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How to keep employees who’ve been offered jobs elsewhere

In all facets of life the best employees outperform mediocre ones by a substantial margin. I’m sure we can all think of examples where a star employee sets a team on fire, or does the work of several people. They’re worth paying for, holding out for and fighting for. With the amount of time and investment that goes into finding a good hire, it’s fair to say that employers may start to feel defensive as they prepare to keep talent who may be getting propositioned with new opportunities.

Just because an employee has been offered a new role, it doesn’t mean you, as a business leader, are out of options. You just need to know what it will take to keep that employee. Here are a few recommendations on how to counter-offer an employee in today’s highly competitive market:

  • Understand their motivation: Before offering anything to the employee who has just announced their resignation, try and find out why they want to leave. Ask questions in order to get them talking about their life and priorities. Is it something practical (e.g. moving to a new city or more flexible work hours), something personal (e.g. unhappy with manager or team) or is it about the job or company (e.g. taking on new responsibilities or higher salary)? Without knowing exactly what the issue or opportunity for change is it’s very hard to counter.
  • Critically assess their new role: There’s a lot of value (and fear) in the “devil you know” argument. Perhaps the employee doesn’t really know the new company, leader or team they will be working with. You can create uncertainty in your employees’ confidence of their better future elsewhere by asking probing questions about their career move.
  • Don’t be held hostage: When you’ve ascertained why the employee is leaving, counter on that point in particular. For example, if they are interested in more money, offer more money. If it’s responsibility, provide more. You’ll need to exceed the offer they have from elsewhere to ensure winning, but before you make an offer, you should evaluate the cost and opportunity of hiring someone new. In any gap where someone leaves, you have a productivity loss, but it is also an opportunity to assess whether you’re really doing things the optimal way with the optimal people.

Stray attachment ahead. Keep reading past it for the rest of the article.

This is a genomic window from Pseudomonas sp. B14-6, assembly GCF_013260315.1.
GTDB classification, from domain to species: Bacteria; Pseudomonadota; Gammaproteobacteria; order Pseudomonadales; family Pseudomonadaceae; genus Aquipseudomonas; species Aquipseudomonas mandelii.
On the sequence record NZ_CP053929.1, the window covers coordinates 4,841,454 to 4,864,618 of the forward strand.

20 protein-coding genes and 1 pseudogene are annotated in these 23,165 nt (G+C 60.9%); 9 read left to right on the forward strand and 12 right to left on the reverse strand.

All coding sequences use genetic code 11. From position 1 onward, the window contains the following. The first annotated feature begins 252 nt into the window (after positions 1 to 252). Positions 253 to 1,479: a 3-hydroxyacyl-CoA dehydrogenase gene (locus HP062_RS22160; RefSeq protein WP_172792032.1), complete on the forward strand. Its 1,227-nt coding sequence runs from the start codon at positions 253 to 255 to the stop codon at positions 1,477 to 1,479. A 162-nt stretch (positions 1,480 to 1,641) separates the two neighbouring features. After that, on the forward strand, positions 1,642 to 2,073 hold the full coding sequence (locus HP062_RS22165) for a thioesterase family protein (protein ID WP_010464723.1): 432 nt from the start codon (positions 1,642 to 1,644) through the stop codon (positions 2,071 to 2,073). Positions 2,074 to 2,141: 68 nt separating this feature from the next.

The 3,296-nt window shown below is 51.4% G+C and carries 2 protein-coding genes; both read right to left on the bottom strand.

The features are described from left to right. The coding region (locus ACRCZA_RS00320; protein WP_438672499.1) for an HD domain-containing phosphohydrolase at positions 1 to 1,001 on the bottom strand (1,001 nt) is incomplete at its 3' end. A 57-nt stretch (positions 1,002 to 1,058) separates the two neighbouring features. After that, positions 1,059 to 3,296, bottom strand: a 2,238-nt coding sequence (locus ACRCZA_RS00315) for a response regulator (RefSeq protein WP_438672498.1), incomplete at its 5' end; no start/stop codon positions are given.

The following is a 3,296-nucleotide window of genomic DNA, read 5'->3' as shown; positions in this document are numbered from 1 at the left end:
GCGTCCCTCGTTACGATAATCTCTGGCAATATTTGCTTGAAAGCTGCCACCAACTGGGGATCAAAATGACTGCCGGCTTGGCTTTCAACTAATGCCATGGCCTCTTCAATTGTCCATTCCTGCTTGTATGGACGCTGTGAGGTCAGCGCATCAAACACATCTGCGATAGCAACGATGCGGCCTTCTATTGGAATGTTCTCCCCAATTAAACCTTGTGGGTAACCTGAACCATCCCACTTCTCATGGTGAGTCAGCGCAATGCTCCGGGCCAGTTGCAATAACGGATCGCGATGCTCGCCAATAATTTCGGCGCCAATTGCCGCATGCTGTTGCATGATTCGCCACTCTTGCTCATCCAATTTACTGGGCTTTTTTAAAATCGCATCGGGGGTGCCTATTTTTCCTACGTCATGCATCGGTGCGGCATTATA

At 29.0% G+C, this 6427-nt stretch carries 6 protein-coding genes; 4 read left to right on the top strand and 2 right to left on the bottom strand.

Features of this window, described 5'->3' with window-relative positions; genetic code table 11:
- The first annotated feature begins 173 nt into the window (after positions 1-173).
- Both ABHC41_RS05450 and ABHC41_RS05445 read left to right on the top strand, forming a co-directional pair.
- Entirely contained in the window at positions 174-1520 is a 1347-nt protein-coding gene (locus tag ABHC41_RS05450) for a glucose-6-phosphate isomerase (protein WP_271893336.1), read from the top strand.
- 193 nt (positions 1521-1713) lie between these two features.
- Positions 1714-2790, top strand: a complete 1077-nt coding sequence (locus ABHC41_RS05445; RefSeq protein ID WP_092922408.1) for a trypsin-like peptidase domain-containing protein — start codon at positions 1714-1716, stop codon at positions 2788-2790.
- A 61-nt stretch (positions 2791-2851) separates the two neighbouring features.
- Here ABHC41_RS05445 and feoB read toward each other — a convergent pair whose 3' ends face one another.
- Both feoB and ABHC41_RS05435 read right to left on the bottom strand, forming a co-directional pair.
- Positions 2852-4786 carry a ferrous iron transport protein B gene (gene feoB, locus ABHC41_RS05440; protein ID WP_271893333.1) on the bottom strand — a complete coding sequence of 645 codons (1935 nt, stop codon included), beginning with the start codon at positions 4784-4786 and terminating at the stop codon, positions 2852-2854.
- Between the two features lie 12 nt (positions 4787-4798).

• Don’t get emotionally invested: Putting too much skin in the game can lead to irrational offers and resentment later on. Be very clear with yourself on how far you’re prepared to go and know in detail what your best alternative to a negotiated outcome is. Set up your best offer and stick to it. Also be clear in your mind that you could get someone great to start afresh for what you’re proposing.
  • Create performance incentives: The majority of people who accept counter offers leave within 6 months anyway, so be sure to create a medium term performance incentive that gets you over that hump. For example, create a bonus after 12 months if certain criteria are met.

Finally, remind the employee of all the good work and progress they contributed to the business and reinforce that they will be walking away from something they have been directly involved in producing. However, if the employee decides to go, it’s important that you remain calm and wish them well. You never know if they will be happy with their new company and they may want to come back again. Also keep in mind that hiring a new employee is always an opportunity to bring new ideas and ways of operating to the table that can motivate team members and spark creativity.

About the Author:

By Ben Hutt, CEO of online recruitment marketplace The Search Party

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